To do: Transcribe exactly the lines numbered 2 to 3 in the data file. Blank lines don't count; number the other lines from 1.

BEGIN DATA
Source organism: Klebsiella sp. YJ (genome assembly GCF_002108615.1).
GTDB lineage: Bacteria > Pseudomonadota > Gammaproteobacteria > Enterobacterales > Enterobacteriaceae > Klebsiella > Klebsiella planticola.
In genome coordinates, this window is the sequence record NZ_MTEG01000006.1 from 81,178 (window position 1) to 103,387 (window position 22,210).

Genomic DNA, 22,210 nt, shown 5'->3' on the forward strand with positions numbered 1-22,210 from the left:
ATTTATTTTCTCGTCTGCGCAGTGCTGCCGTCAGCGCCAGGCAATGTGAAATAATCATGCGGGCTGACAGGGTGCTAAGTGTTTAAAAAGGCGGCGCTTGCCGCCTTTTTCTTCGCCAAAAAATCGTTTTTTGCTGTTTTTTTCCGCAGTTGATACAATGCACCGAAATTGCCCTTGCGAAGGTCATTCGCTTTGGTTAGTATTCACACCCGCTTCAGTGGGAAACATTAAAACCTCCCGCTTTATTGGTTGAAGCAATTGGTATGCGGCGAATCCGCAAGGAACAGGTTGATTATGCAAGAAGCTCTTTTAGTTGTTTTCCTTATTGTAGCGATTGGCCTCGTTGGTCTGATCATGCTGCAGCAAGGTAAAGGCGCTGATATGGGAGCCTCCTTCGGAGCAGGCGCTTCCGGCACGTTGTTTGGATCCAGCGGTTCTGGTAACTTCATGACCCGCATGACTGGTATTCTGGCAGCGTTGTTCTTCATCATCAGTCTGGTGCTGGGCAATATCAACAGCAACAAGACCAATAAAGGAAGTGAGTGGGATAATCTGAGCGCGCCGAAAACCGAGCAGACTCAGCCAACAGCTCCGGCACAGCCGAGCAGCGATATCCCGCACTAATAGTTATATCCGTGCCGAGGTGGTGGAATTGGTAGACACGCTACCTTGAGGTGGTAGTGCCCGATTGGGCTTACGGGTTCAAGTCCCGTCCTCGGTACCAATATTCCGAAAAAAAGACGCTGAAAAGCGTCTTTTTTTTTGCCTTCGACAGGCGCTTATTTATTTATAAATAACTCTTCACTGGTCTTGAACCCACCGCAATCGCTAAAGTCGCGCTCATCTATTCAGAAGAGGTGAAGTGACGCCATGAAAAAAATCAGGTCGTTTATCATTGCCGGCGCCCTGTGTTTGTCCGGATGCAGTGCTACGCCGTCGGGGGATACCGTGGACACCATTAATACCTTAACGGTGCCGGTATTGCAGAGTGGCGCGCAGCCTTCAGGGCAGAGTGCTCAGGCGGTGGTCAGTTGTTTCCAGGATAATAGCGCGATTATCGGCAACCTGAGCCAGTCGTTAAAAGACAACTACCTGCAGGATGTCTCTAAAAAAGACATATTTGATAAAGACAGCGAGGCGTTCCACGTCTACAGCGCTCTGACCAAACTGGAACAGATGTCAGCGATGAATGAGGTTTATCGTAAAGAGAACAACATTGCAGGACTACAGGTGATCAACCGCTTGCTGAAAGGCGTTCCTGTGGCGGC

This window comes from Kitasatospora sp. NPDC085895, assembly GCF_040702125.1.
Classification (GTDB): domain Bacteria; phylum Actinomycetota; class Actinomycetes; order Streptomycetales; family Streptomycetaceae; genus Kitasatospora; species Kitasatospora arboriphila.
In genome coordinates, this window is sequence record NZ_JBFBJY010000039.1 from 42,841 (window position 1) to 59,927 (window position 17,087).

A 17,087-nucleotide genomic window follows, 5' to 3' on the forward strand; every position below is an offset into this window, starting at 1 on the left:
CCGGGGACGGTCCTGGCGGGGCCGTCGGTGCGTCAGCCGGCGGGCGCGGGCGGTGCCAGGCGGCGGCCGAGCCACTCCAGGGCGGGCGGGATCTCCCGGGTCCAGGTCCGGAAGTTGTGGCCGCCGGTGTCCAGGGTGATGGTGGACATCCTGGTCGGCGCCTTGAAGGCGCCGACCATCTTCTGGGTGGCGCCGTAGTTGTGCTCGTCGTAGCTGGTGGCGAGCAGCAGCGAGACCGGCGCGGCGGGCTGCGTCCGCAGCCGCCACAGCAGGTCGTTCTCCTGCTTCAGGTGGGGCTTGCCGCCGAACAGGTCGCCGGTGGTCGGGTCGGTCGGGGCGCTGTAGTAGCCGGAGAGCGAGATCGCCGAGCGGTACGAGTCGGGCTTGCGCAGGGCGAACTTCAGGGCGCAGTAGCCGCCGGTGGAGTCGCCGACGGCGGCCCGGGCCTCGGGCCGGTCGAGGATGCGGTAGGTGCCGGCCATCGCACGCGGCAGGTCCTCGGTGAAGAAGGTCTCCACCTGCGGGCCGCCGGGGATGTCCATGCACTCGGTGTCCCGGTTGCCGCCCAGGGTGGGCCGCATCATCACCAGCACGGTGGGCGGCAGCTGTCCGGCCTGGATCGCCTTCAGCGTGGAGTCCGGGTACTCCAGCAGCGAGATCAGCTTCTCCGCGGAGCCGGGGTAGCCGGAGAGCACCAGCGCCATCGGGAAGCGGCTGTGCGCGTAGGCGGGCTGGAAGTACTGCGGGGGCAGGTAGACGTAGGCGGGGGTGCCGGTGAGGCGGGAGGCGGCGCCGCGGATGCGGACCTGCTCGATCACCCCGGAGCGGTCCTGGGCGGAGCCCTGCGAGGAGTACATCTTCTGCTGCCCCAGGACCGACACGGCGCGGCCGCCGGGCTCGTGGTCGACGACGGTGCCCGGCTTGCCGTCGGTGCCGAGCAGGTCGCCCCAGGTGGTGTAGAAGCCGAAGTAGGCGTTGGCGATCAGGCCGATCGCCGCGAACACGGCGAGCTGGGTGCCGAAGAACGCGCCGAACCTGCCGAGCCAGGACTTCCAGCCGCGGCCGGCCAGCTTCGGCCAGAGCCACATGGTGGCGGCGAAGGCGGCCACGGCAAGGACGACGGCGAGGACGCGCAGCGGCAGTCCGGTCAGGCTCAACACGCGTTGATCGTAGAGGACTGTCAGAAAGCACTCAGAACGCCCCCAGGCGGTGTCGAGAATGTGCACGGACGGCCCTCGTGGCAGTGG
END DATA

GTDB lineage: Bacteria > Pseudomonadota > Gammaproteobacteria > Enterobacterales > Enterobacteriaceae > Klebsiella > Klebsiella planticola.
In genome coordinates, this window is the sequence record NZ_MTEG01000006.1 from 81,178 (window position 1) to 103,387 (window position 22,210).